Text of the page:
The goal of learning a language is to communicate. Oral communication skills are fundamental to the development of literacy and essential for thinking and learning. It is the glue that puts all the components of a language together.
Through talk, students not only communicate information but also explore and come to understand ideas and concepts; identify and solve problems; organize their experience and knowledge; express and clarify their thoughts, feelings, and opinions. Listening and speaking skills are essential for interaction at home, at school, and in the community. (1)
“Tell me and I forget, teach me and I may remember, involve me and I learn.” This quote by Benjamin Franklin that rings true in these conversation based learning approach. The students at Santa María del Camino are enhancing their English language skills on a whole new level by becoming involved.
The teachers at Santa María del Camino were able to take a course on Debate in the Classroom before the school year began and are now putting this technique into effect in the English classes, amongst other oral communication activities. Through debate, students learn how to think on their feet, hone their listening and reflection skills as well as improving their speaking. Debate forces students to slow the communication process down to create well thought out opinions, all in English.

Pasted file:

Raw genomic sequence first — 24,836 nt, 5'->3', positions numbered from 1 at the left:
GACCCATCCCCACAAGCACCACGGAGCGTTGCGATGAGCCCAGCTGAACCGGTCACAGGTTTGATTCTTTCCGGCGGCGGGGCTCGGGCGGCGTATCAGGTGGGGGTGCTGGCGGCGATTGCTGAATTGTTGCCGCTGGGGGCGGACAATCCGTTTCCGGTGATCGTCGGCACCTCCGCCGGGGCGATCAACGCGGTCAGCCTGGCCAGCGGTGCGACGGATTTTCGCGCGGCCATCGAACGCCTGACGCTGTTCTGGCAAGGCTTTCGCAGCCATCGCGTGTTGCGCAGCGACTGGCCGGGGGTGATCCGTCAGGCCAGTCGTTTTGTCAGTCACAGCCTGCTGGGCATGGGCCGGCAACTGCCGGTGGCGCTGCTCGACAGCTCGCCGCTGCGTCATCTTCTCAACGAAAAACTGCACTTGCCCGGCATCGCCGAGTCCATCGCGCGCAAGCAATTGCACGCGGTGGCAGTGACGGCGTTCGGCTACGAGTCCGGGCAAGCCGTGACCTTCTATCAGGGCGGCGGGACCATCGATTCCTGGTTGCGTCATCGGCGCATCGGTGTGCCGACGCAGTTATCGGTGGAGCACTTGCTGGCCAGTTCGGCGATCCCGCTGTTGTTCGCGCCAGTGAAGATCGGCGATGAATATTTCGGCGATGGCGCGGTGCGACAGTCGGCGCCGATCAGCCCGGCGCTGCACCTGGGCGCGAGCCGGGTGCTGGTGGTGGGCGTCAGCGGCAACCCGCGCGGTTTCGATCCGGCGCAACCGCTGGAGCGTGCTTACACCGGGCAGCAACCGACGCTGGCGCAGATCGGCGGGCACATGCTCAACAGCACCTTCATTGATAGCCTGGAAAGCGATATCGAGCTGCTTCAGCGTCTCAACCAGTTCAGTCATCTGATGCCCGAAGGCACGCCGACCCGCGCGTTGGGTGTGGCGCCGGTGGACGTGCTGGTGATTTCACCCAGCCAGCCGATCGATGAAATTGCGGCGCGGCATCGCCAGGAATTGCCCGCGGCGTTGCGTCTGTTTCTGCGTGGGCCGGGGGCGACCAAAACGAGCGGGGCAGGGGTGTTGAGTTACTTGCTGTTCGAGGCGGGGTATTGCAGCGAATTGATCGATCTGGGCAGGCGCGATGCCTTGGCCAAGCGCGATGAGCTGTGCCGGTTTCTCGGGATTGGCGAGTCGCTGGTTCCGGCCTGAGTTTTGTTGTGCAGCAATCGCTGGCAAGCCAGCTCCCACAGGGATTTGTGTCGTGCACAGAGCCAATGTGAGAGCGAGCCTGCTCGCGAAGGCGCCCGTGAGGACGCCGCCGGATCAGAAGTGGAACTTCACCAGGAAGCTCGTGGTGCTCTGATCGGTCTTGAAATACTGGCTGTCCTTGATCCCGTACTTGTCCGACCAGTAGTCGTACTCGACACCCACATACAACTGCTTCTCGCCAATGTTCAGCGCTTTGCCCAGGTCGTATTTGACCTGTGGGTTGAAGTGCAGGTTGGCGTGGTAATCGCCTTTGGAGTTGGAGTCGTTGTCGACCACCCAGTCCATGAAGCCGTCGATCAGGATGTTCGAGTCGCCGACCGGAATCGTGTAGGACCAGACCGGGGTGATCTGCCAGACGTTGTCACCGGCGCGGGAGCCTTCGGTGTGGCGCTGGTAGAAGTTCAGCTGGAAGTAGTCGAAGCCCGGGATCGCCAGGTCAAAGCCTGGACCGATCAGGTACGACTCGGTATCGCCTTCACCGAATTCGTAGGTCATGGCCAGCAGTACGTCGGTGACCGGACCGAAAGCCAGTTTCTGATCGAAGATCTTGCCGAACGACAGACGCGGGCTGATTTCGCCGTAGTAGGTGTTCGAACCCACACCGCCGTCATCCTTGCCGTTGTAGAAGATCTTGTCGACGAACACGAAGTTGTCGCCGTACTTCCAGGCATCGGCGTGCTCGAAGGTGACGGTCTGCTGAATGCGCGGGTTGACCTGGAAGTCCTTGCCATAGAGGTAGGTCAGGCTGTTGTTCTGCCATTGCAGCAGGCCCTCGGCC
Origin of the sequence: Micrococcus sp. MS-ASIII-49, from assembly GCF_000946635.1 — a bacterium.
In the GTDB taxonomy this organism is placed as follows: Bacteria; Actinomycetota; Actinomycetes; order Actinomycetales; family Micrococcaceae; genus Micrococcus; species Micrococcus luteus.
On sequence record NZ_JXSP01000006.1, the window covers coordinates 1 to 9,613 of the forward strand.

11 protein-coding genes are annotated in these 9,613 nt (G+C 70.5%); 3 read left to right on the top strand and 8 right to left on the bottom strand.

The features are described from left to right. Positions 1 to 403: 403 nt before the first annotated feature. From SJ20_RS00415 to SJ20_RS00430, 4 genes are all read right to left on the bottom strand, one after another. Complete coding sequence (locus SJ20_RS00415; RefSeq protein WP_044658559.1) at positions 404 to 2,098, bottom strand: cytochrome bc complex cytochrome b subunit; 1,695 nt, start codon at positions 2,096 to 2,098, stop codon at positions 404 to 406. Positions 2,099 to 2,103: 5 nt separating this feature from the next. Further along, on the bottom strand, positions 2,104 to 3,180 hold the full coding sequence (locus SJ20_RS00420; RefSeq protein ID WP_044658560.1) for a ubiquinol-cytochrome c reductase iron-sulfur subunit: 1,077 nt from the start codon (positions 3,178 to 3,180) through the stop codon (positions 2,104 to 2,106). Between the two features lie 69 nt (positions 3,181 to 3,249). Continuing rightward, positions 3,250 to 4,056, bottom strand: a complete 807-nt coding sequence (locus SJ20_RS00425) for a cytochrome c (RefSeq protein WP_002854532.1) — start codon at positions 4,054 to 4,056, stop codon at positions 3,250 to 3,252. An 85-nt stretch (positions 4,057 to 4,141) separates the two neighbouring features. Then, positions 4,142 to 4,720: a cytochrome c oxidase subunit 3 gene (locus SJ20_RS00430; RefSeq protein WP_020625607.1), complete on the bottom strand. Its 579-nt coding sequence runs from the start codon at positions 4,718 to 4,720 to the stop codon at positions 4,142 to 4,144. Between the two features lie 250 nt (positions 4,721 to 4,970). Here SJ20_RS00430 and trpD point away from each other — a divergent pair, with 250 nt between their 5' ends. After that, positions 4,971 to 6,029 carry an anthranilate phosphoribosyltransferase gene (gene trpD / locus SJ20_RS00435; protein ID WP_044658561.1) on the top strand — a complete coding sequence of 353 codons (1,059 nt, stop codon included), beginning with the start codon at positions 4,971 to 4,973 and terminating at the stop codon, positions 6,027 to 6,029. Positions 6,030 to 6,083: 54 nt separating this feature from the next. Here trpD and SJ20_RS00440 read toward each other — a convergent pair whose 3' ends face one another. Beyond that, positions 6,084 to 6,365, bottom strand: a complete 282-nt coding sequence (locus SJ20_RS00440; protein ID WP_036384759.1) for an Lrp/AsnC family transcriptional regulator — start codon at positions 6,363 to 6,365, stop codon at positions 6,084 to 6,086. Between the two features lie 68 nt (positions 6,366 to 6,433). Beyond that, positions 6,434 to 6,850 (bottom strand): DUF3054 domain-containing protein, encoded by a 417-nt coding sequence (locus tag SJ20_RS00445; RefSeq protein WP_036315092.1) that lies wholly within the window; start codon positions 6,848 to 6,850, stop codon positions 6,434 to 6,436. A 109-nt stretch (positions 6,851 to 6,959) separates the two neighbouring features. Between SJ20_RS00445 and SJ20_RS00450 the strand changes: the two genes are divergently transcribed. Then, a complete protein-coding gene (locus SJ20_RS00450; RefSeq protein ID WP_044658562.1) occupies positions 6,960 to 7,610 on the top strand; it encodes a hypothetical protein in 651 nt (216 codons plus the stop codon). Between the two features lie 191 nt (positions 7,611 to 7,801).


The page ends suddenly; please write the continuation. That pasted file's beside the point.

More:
By focusing on the three pillars of oral communication (listening, reflecting and speaking) when learning a new language, you accelerate the process because you are doing.
Edgar Dale, an American educationist, created “The Cone of Experience”. It is a model that incorporates several theories related to instructional design and learning processes. During the 1960s, Edgar Dale theorized that learners retain more information by what they “do” as opposed to what is “heard”, “read” or “observed”(2).
Heather Evans | English Teacher
E Dale’s Cone of Experience T – ETSU Homepage www.etsu.edu